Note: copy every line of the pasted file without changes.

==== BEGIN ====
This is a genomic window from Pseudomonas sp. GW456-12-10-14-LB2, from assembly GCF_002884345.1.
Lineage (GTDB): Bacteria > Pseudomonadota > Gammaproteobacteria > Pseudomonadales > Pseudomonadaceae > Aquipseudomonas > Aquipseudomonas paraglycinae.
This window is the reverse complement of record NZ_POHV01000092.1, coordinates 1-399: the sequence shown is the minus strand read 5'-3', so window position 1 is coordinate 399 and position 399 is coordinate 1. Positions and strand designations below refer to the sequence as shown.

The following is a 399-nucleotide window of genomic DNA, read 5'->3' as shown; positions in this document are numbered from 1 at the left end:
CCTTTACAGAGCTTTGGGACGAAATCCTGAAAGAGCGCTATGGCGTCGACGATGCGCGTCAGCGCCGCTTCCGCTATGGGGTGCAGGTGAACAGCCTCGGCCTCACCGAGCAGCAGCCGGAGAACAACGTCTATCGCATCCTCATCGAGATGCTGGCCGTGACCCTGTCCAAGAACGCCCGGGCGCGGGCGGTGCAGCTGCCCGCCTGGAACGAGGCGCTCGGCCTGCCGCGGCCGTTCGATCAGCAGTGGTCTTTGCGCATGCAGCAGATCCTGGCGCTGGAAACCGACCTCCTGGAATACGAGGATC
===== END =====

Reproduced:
This is a genomic window from Pseudomonas sp. GW456-12-10-14-LB2, from assembly GCF_002884345.1.
Lineage (GTDB): Bacteria > Pseudomonadota > Gammaproteobacteria > Pseudomonadales > Pseudomonadaceae > Aquipseudomonas > Aquipseudomonas paraglycinae.
This window is the reverse complement of record NZ_POHV01000092.1, coordinates 1-399: the sequence shown is the minus strand read 5'-3', so window position 1 is coordinate 399 and position 399 is coordinate 1. Positions and strand designations below refer to the sequence as shown.

The following is a 399-nucleotide window of genomic DNA, read 5'->3' as shown; positions in this document are numbered from 1 at the left end:
CCTTTACAGAGCTTTGGGACGAAATCCTGAAAGAGCGCTATGGCGTCGACGATGCGCGTCAGCGCCGCTTCCGCTATGGGGTGCAGGTGAACAGCCTCGGCCTCACCGAGCAGCAGCCGGAGAACAACGTCTATCGCATCCTCATCGAGATGCTGGCCGTGACCCTGTCCAAGAACGCCCGGGCGCGGGCGGTGCAGCTGCCCGCCTGGAACGAGGCGCTCGGCCTGCCGCGGCCGTTCGATCAGCAGTGGTCTTTGCGCATGCAGCAGATCCTGGCGCTGGAAACCGACCTCCTGGAATACGAGGATC